Coorong NP and the John Moyle Field Day 2015

For the 2015 John Moyle Memorial Field Day Contest I headed down to Parnka Point at the Coorong National Park, about 170 km south east of Adelaide.

The Coorong National Park qualifies for the World Wide Flora and Fauna program (it is VKFF-115) and also qualifies for the VK5 National and Conservation Parks Award.

Screenshot 2015-03-23 12.17.09

Map courtesy of wikimapia

The park’s name is thought to be a corruption of the local aboriginal word kurangh, meaning ‘long neck’, which is a reference to the shape of the lagoon system.  The name is also thought to be from the Aboriginal word Coorang, “sand dune”, a reference to the sand dunes that can be seen between the park and the Southern Ocean.

More information on the Coorong National Park can be found at…..

Screenshot 2015-03-23 12.16.48  map courtesy of wikimapia

I drove to the end of Parnka Point and set up in a little shelter shed on the western side of the point.  Parnka Point is  the narrowest part of The Coorong as the water is less than 100 metres wide.  Parnka Point is where the northern and southern lagoons of The Coorong meet each other.  The water at this point is often referred to as Hells Gate.

The northern lagoon is partly fed by the waters of the River Murray, and varies in salinity from brackish to hyper saline.  In contrast the southern lagoon is always hyper saline.  While this narrow channel often appears calm, a change in wind direction or water levels can create treacherous currents through this narrow but deep channel.

Parnka Point was a significant meeting site for the five aboriginal tribes that formed the Ngarrindjeri clan.  Parnka is a Ngarrindjeri word meaning ‘sandy beach’.  As you look out across the lagoon, you can see wooden poles in the seater.  These are the remains of a ferry built last century to access the Younghusband Peninsula.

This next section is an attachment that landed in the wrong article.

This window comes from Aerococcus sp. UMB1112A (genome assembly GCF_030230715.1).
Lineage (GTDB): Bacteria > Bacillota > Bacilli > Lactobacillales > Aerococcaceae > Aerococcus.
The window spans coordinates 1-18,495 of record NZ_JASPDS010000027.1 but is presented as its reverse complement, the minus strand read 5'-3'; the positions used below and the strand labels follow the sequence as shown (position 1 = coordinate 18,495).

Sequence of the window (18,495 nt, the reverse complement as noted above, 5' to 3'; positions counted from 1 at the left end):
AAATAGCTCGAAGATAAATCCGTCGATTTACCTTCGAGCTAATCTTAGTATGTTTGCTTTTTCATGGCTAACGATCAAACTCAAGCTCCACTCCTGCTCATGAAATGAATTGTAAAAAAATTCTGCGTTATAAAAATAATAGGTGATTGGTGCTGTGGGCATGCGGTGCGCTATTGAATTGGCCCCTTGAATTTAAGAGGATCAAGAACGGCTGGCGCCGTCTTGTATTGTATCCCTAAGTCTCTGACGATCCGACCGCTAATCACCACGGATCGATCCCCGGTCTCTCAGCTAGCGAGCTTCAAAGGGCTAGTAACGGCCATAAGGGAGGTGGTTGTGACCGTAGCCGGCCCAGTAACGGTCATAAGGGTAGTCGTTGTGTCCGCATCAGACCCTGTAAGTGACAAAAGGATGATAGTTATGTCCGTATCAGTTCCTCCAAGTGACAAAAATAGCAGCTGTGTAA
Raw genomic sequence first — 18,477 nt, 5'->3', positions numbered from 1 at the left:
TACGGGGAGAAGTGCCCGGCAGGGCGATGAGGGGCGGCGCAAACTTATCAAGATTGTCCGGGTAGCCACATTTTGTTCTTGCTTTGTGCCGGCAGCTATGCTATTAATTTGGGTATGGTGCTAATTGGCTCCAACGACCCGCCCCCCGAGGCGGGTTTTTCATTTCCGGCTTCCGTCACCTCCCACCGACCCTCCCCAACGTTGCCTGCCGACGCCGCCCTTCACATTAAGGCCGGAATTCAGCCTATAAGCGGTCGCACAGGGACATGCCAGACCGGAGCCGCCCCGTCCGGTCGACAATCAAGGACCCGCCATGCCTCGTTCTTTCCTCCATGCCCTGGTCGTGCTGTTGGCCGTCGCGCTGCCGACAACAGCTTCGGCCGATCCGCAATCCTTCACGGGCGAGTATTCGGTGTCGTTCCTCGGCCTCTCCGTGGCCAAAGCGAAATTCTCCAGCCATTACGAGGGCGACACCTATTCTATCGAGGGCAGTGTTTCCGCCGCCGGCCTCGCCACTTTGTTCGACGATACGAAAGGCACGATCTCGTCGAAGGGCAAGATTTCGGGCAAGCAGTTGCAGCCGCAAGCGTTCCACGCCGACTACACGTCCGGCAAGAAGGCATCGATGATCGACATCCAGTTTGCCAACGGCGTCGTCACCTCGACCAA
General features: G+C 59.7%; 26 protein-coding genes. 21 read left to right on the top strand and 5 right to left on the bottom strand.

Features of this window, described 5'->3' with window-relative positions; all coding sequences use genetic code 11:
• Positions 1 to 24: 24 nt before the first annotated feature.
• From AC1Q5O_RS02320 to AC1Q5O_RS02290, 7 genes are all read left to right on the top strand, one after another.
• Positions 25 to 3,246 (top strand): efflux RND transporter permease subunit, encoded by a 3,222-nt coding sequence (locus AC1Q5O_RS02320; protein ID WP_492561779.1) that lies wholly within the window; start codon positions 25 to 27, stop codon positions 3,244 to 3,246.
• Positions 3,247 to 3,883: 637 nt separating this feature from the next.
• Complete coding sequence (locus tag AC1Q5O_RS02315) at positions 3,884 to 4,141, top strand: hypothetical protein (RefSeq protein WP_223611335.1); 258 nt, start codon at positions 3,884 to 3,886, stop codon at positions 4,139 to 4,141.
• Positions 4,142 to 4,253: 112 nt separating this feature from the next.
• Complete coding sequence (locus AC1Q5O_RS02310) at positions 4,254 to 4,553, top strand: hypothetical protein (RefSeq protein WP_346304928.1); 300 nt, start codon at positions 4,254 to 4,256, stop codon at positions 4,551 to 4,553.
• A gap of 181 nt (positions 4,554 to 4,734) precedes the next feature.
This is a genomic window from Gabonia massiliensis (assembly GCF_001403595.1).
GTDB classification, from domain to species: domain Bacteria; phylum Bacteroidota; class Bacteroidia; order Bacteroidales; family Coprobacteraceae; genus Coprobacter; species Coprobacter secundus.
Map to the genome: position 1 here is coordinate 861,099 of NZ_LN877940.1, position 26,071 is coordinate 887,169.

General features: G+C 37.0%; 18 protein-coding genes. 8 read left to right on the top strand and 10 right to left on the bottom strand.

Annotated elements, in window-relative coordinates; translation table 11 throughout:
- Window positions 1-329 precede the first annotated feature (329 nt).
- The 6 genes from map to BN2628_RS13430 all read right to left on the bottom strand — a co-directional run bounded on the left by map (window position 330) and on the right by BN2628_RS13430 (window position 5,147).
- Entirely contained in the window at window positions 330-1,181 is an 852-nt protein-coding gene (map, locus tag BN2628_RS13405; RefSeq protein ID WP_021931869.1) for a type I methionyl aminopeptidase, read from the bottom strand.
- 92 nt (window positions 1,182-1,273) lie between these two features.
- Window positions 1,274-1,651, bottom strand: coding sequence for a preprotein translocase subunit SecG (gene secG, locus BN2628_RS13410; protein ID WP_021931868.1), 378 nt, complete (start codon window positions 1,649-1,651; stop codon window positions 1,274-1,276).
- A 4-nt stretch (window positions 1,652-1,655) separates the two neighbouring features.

It was a very beautiful outlook, overlooking the lagoons.  The weather was sensational…..28 degrees C.

Screenshot 2015-03-23 12.19.18

map courtesy of

I took part in the 6 hour section and I managed a total of 238 contacts.  Most of those were on 40m SSB (222), but I did squeeze in 26 on 20m SSB.  Most of the contacts on 20m were with other VK’s, but a few Europeans and Japanese gave me a call, and exchanged numbers.  They were obviously aware of the JMMFD.

For the contest I used my Yaesu FT-857d and 40 watts on 40m and 80 watts on 20m.  The antenna was a 40m/20m linked dipole supported by a 7 metre telescopic squid pole (inverted vee).  The radio was powered by a 44 amp hour power pack(2 x 22 amp hour SLAB batteries) which I topped up with the use of some solar panels.

I used my laptop for this activation and Mike’s VK Contest Log.  But the inverter which I had purchased to connect the laptop to via the power pack, threw off S8 noise.  So I had to take some breaks from the radio, to charge the laptop.

I probably ‘gasbagged’ a bit for the first few hours, telling people a bit about my location and what equipment I was using.  This is what I like about the JMMFD.  You can take it easy or take it very seriously.

At tea time, I sat back and enjoyed the magnficent sunset and a glass or 2 of red with my evening meal.  And then back into it until about 9.00 p.m. SA local time when I packed up and headed home.

This slideshow requires JavaScript.

7 thoughts on “Coorong NP and the John Moyle Field Day 2015

  1. Hi Paul
    A great effort from the Coorong NP. I am fairly sure I have been to your operating point but I will surely explore more when next I visit.

    John d

  2. Hi John,

    The Coorong is a very pretty spot. The kids and I camped down at Parnka Point regularly many years ago. Hell, its scary where that time has gone. What I did notice immediately is that the water level has dropped dramatically in that area compared to when Marija and I were there last.

    Pretty pleased with the 238, but I think I gasbagged a bit too much at the start and enjoyed the sunset for a little too long. Had a great time though.



  3. Hi Paul,
    Yet another example of what a great blog should look like. The effort you put into things is mind boggling.
    Thanks Paul.
    Col. VK5HCF

  4. Pingback: Field Day and SOTA on Mt Lambie 21/3/2015 | vk2io

  5. Thanks for the message Col. To be honest I struggle to find enough hours in the day. I cannot wait until I am retired. Although, I don’t want to wish my life away.



  6. Pingback: John Moyle Memorial Field Day results | vk5pas

  7. Pingback: 2015 John Moyle Field Day certificate | vk5pas

Leave a Reply

Fill in your details below or click an icon to log in: Logo

You are commenting using your account. Log Out /  Change )

Google photo

You are commenting using your Google account. Log Out /  Change )

Twitter picture

You are commenting using your Twitter account. Log Out /  Change )

Facebook photo

You are commenting using your Facebook account. Log Out /  Change )

Connecting to %s